To become a ski instructor, the first qualification you will need is a Level 1 ski instructor qualification. Once you have the qualification, you are slightly limited with where you can teach, but it is the first step on the route to becoming an internationally-recognised snowsports teacher. The course aims to provide you with the information and skills that will enable you to instruct other skiers to a basic level on dry ski slopes and at indoor ski slopes.
The Level 2 ski instructor qualification is next and will take more training and practice. Once achieved, this is the tipping point in your career and will open doors to pretty much any mountain in the world! The Level 2 develops your ability to analyse and improve others’ skiing, and give feedback, but it is also focused on improving your skiing as well as your teaching.
The Level 3 ski instructor qualification is usually attempted after a couple of seasons teaching and riding experience. It’s a whole different kettle of fish and things start to get pretty serious! Once achieved, you will be regarded as a highly-skilled expert. It also allows you to earn a bit more per hour than the Level 2 rate, as ski instructor pay is closely linked to qualification level.
The fourth and final step on this particular ladder, is the Level 4 ski instructor qualification (or the trainers (examiners) certification). Level 4 is by far the most challenging and only for the most experienced ski instructors. It takes years to qualify. At this point, snowsports is probably your fully-fledged career choice. You will be regarded as the best in the business; an elite instructor with skills to match.
*To work in France, you will need additional qualifications. Some level 1 qualifications will let you work elsewhere in the world, like Japan, dependant on working visas.
Do I need academic qualifications to qualify for a ski instructor course?
Ski instructing attracts people from all walks of life but academic qualifications aren’t part of the criteria for starting a course. The prerequisites for the Level 1 are mainly age-based: you’ll need to be at least 16 years old.
How good at skiing do I have to be?
Your skiing ability is also important but not quite as advanced as you'd think. To begin with you'll need to be be able to control speed and maintain parallel turns on blue runs. Bear in mind developing your skiing level is also one of the aims of a course.
Who provides the qualifications?
Some of the big names in the game are BASI (British Association of Snow Sports Instructors), CSIA (Canadian Ski Instructors' Alliance) and NZSIA (New Zealand Snow Sports Instructors' Alliance).
These governing bodies oversee the training and qualifying of instructors. They make sure candidates meet the requisite skill level to qualify as an instructor. Each governing body has a slightly different style, but all are constantly researching new techniques and skills, with the aim of being known as the best in the business! All are technically equal but, within Europe, BASI has a particularly strong reputation.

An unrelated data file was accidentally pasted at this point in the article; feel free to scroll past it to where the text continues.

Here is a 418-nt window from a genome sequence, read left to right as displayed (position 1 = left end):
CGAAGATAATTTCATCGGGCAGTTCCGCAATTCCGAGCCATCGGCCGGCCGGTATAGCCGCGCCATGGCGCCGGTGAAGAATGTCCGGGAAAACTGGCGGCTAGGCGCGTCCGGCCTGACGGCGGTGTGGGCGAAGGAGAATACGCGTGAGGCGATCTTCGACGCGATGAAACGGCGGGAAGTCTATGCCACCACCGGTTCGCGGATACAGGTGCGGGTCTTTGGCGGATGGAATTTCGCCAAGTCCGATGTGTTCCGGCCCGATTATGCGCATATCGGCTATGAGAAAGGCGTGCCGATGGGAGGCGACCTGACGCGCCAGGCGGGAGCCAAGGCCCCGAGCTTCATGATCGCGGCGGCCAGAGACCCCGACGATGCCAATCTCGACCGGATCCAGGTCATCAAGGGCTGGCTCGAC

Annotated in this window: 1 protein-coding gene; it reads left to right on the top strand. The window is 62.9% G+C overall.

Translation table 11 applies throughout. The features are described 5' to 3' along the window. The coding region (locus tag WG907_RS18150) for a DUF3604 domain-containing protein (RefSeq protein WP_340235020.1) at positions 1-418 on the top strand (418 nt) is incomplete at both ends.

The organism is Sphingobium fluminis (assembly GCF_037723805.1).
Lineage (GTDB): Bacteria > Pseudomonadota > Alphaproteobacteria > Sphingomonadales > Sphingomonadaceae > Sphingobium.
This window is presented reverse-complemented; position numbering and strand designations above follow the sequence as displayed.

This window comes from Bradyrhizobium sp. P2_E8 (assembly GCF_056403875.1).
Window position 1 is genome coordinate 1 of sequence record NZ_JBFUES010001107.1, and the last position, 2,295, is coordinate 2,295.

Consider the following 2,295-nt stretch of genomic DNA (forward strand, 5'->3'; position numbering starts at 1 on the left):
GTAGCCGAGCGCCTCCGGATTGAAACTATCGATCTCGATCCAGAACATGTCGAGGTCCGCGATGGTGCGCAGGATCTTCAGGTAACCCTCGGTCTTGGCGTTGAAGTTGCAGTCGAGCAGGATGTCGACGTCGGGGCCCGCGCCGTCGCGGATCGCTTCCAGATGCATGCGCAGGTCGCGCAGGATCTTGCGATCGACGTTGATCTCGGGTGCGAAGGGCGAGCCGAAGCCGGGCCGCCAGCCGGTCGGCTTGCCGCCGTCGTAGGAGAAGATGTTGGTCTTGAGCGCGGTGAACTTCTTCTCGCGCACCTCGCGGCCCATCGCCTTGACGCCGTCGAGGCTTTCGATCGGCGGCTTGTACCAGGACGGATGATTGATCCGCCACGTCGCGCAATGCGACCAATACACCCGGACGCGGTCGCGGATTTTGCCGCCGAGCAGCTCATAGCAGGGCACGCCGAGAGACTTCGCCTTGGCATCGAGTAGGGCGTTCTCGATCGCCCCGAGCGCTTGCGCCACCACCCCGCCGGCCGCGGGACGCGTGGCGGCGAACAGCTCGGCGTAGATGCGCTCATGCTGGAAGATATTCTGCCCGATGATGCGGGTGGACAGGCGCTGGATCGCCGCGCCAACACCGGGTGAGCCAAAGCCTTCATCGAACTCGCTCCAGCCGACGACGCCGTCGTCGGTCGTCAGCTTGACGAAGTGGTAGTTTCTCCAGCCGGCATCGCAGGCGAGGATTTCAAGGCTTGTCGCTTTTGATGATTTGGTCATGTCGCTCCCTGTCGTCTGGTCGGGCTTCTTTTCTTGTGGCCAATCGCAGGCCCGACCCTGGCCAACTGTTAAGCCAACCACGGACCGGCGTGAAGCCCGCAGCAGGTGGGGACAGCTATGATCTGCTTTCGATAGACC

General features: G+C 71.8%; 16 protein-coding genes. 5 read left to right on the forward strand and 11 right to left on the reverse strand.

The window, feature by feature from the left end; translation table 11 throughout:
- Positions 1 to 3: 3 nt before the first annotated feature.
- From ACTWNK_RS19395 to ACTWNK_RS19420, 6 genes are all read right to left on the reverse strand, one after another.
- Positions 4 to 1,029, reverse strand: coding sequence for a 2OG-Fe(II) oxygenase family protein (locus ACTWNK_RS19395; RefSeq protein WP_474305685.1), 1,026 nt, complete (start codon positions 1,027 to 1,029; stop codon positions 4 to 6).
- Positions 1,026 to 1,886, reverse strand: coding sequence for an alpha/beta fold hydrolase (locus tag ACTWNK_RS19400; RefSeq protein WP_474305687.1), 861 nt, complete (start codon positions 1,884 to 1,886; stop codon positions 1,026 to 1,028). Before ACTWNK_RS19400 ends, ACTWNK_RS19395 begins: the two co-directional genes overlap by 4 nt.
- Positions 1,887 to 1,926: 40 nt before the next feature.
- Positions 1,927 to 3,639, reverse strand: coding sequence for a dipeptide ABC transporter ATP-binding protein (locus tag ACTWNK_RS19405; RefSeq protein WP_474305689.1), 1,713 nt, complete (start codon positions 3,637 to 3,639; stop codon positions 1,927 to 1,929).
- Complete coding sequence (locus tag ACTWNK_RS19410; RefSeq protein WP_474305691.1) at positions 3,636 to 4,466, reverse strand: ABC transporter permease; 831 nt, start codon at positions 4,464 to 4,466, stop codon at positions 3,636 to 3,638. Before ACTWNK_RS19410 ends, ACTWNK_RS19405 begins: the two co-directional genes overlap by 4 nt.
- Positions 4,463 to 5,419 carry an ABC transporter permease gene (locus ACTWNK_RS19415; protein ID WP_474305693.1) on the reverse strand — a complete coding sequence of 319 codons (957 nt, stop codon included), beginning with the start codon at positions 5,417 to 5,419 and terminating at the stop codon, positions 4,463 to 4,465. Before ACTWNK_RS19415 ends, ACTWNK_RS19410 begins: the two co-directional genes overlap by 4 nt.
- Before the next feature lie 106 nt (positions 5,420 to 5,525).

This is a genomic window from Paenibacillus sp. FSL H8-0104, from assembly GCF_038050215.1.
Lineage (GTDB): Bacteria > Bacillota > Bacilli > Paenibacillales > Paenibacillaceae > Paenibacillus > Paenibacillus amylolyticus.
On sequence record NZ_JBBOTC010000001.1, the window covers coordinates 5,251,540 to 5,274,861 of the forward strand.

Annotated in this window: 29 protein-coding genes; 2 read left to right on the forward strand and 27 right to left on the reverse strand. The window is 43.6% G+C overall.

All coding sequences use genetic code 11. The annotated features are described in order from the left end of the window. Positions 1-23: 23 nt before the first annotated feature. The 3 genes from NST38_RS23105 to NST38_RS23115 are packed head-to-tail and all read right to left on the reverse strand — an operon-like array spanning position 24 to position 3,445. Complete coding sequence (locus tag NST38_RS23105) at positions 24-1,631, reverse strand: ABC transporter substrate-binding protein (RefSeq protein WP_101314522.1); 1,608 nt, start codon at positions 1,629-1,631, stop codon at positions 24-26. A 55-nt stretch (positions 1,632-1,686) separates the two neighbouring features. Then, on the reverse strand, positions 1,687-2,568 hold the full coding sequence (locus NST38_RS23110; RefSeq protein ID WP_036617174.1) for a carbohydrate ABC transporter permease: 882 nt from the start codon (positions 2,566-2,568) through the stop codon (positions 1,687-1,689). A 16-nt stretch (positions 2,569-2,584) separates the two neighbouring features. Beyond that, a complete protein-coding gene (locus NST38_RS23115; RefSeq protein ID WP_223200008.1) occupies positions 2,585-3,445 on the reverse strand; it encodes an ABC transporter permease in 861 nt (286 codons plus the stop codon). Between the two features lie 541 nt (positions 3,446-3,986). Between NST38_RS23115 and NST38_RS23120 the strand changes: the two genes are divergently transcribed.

The governing bodies all enter an annual event called Interksi, an event where the best instructors from around the world can show off their skills, techniques, and training tips - in an effort to share teaching methods and obviously show off a little!
How do I get the qualifications to be a ski instructor?
The Level 1 and 2 can usually be obtained within a season. One of the most popular routes people take is throught an instructor training course. This involves being at a resort for 11-13 weeks with a group of like-minded people, all working towards the same goal. You'll qualify for your Level 1 first, then move on to tackle Level 2 on the same course. An organised ski instructor course from a company such as SnowSkool typically includes:
Season lift pass
Tuition from Level 3 or above
It’s an inclusive package designed to give you the best chance possible of obtaining your ski instructor qualification. And once you’re hopefully qualified to Level 2, you can go on to teach skiing all over the world.
How do I get a job after I’ve got my qualification?
Most mountain resorts are looking for instructors each season. It's all about being proactive and getting as many applications out as possible. We recommend you start at the smaller ski hills/resorts to gain some teaching experience, build your confidence and develop your CV. Rookie instructors may find it harder to get more hours of work at the bigger ski hills, as the more experienced and established instructors tend to be based there.
Once you’ve proved you can successfully teach for a season, you can turn your gaze to the bigger and busier ski hills! Let’s face it, waking up and skiing everyday is already better than sitting in an office Monday-Friday, 9-5... any ski resort is better than no ski resort!
Here's a bit more from SnowSkool on finding work as a ski instructor.
How do I get started with a course?
SnowSkool can help with that! Here are links to our Level 2 ski and snowboard instructor courses in Canada, France, and New Zealand:
Paid Ski Instructor Internships are also available in Austria and Switzerland.
And if you’d like a bit more info you can get in touch on the form below, or start a live chat if we’re around, we're happy to chat through your options.